QACVB director says 17 percent spike in tourism dollars helped by BET on Q grant for marketing

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QUINCY – The Quincy Area Convention and Visitors Bureau reports a 17 percent increase in the amount of money generated by tourism in Adams County in 2022. 

A press release said Adams, Hancock and Pike counties generated $196.3 million through tourism in 2022 for a 16 percent increase when compared to 2021 ($166.6 million). In Adams County alone, tourism dollars generated went from $112 million in 2021 to $131.9 million in 2022.

Tourism contributed $9.5 million in local tax revenue in the three-county area while directly supporting 1,448 jobs in the tourism and hospitality industry. The data was provided by Tourism Economics, a global tourism research firm, which measures the number of visitors as well as their impact on Illinois’ economy during the 2022 calendar year.

The double-digit increase in Adams County is the second consecutive spike. However, the 19.9 increase in tourism dollars from 2020 ($93.4 million) to 2021 ($112 million) could be attributed to the COVID pandemic in 2020. Adams County hasn’t enjoyed any other double-digit increases in tourism dollars since figures were kept by the QACVB in 2006.

Executive director Holly Cain said a $300,000 grant from the BET on Q Committee toward a three-year marketing plan helped double the Quincy Area Convention and Visitors Bureau’s expenditure on advertising in 2022. 

“We’re kind of one of the smaller bureaus in the state compared to what others can spend on advertising,” Cain said. “That $100,000 each year for three years has really allowed us to double our marketing spin.”

Cain said Monday that American Cue Sports’ Illinois state pocket billiards championships signed a deal to return in March to Quincy’s Oakley-Lindsay Civic Center for 2024 and 2025. She also said she expects the Greater Midwest Pool Players Association’s Lolla-Palooza (including the Billiard Education Foundation’s Junior Nationals Championship) to return next July after making its first appearance at the civic center this year.

“We couldn’t have started those tournaments here without that (a $25,000) incentive from Bet on Q to get them here, and that’s really allowed us actually to keep it here,” Cain said. “My budget is pennies compared to other cities and what they can recruit, but (with BET on Q funding) we were able to be competitive.”

Cain said the money spent on the increased number of youth basketball and baseball tournaments made a difference as well.

“You can’t miss the teams when they’re in town,” she said. “It’s not just one weekend that an event comes in. It’s many weekends, and we know what the spend is from you sports. If you’ve got kids in sports, you know what you’re spending, and we know what they’re spending when they’re coming into town. That’s huge, all spring and summer.”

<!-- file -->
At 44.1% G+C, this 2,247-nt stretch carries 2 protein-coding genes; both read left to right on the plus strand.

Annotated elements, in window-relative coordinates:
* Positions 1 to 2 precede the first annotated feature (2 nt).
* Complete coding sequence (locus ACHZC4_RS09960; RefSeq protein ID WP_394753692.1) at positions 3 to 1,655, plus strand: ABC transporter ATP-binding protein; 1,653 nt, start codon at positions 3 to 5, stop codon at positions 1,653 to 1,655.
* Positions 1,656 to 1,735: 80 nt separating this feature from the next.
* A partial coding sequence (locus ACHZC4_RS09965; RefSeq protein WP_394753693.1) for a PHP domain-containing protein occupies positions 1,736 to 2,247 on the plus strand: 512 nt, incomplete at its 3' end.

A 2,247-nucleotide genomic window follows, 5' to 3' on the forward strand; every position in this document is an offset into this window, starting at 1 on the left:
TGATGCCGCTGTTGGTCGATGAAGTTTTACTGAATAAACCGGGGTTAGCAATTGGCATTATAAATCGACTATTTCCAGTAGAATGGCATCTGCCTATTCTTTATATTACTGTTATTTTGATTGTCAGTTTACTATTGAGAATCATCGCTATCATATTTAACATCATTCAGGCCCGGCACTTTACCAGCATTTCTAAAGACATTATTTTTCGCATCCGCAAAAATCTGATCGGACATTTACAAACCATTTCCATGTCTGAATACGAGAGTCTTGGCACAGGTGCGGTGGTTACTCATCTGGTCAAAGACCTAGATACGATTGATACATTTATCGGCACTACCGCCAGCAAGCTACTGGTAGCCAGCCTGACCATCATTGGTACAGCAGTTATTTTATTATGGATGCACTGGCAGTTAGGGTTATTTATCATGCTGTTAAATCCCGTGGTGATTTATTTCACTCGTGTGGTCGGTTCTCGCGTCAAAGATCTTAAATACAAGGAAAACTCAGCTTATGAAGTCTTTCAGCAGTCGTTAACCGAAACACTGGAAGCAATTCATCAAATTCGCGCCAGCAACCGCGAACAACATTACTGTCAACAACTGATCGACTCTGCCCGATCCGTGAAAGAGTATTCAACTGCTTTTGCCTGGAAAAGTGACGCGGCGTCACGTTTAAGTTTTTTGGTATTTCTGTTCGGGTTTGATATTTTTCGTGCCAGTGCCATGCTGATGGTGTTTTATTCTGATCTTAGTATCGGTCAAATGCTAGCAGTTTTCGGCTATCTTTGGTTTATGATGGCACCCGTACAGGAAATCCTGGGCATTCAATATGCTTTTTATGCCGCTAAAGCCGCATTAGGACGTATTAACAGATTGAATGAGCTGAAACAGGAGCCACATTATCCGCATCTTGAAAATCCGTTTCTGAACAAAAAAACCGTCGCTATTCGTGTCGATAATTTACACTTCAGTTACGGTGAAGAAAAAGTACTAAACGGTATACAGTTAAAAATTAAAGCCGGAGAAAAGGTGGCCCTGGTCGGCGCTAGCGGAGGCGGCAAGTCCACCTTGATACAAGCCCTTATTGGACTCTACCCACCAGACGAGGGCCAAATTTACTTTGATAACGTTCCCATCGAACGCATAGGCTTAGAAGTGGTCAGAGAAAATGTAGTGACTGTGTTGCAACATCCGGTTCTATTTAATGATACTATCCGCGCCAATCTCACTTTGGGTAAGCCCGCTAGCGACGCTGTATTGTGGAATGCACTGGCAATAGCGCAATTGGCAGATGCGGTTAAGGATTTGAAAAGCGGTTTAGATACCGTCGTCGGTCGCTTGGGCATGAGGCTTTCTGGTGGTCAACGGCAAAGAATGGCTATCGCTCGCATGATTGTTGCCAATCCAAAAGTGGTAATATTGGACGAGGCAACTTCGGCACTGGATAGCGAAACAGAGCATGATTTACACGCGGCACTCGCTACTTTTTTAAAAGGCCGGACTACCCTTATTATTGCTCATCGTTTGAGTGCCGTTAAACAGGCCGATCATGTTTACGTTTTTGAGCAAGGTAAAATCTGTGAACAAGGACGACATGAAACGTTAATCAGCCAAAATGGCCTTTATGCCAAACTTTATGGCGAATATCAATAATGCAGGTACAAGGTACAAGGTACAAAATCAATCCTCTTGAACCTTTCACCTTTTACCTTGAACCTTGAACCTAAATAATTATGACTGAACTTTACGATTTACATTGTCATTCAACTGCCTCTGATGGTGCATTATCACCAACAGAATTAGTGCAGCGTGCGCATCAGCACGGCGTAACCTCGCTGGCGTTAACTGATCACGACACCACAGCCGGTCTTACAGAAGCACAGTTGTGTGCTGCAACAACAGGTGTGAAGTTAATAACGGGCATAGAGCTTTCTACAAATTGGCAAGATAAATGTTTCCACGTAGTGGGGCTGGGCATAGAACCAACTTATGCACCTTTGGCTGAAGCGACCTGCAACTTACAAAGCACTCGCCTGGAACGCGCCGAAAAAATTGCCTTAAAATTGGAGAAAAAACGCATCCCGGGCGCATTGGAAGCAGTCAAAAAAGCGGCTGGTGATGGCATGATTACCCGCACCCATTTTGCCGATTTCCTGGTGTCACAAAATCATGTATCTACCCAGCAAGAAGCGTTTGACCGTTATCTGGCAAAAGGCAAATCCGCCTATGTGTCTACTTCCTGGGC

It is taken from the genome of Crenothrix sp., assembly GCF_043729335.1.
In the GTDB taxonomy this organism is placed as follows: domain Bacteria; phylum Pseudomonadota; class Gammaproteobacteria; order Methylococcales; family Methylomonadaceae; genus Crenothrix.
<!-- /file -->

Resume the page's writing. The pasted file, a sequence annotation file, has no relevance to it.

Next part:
Cain said she was “delighted” when she heard the news that the Quincy City Council approved spending $300,000 at its Sept. 5 meeting to help the Quincy Park District install turf on two baseball/softball fields in the Wavering Park Complex. The Park Board has yet to vote on its own spending measures but is expected to have five turfed fields by springtime.

“We’ve got things rolling,” Cain said.

Gov. JB Pritzker announced in August that Illinois reached its highest-ever hotel revenue figures in Fiscal Year 2023 ($308 million), surpassing the pre-pandemic record in Fiscal Year 2019.

Illinois welcomed 111 million visitors last year, representing 14 million additional travelers over 2021. Visitor spending surged to $44 billion in 2022 – $12 billion over calendar year 2021 and 97 percent of record 2019 levels. 

“Tourism is a key economic driver for our state, contributing to the growth of small businesses while generating jobs for our local communities,” Kristin Richards, director of the Illinois Department of Commerce and Economic Opportunity, said in a press release. “Illinois has made unprecedented investments in travel and tourism, and we’re excited to build upon this record-breaking progress as we continue to promote Illinois and support the industry.” 

“From iconic road trips and scenic drives to family-friendly attractions, thrilling outdoor adventures and picturesque state parks, Illinois is full of extraordinary and diverse experiences that attract visitors from around the world,” said Daniel Thomas, deputy director of the Illinois Department of Commerce and Economic Opportunity, Office of Tourism.

Annual economic impact data is provided by Tourism Economics. State hotel revenue collections are provided by the Illinois Department of Revenue. 

The Quincy Area Convention & Visitors Bureau enhances the economy of Adams, Hancock and Pike Counties through the promotion of the area as a leisure and overnight destination.

Economic Impact of Tourism

County20062007200820092010201120122013201420152016201720182019202020212022
Adams$73.90 $75.67 $83.68 $78.96 $83.75 $89.77 $92.59 $96 $100.57 $100.69 $101.50 $102.90 $105.38 $111.91 $93.40 $112.00 $131.90
Hancock$23.30 $25.06 $24.73 $22.73 $23.84 $25.12 $25.24 $25.82 $26.66 $27.05 $28.01 $27.67 $28.64 $30.54 $16.60 $24.60 $29.90
Pike$20.10 $20.97 $21.48 $20.09 $20.79 $22.19 $23.17 $23.45 $25.42 $26.74 $27.27 $27.38 $28.52 $29.92 $32.90 $30.00 $34.50
Totals$117.30$121.70$129.89$121.78$128.38$137.08$141.00$145.27$152.65$154.48$156.78$157.78$162.54 $172.37$142.90$166.60$196.30
Jobs1,0109901,0201,0101,0101,0101,0101,0101,0201,0501,0601,0701,0601,0901,1781,2691,448

Figures above in millions; data provided by Quincy Area Convention and Visitors Bureau through U.S. Travel Association

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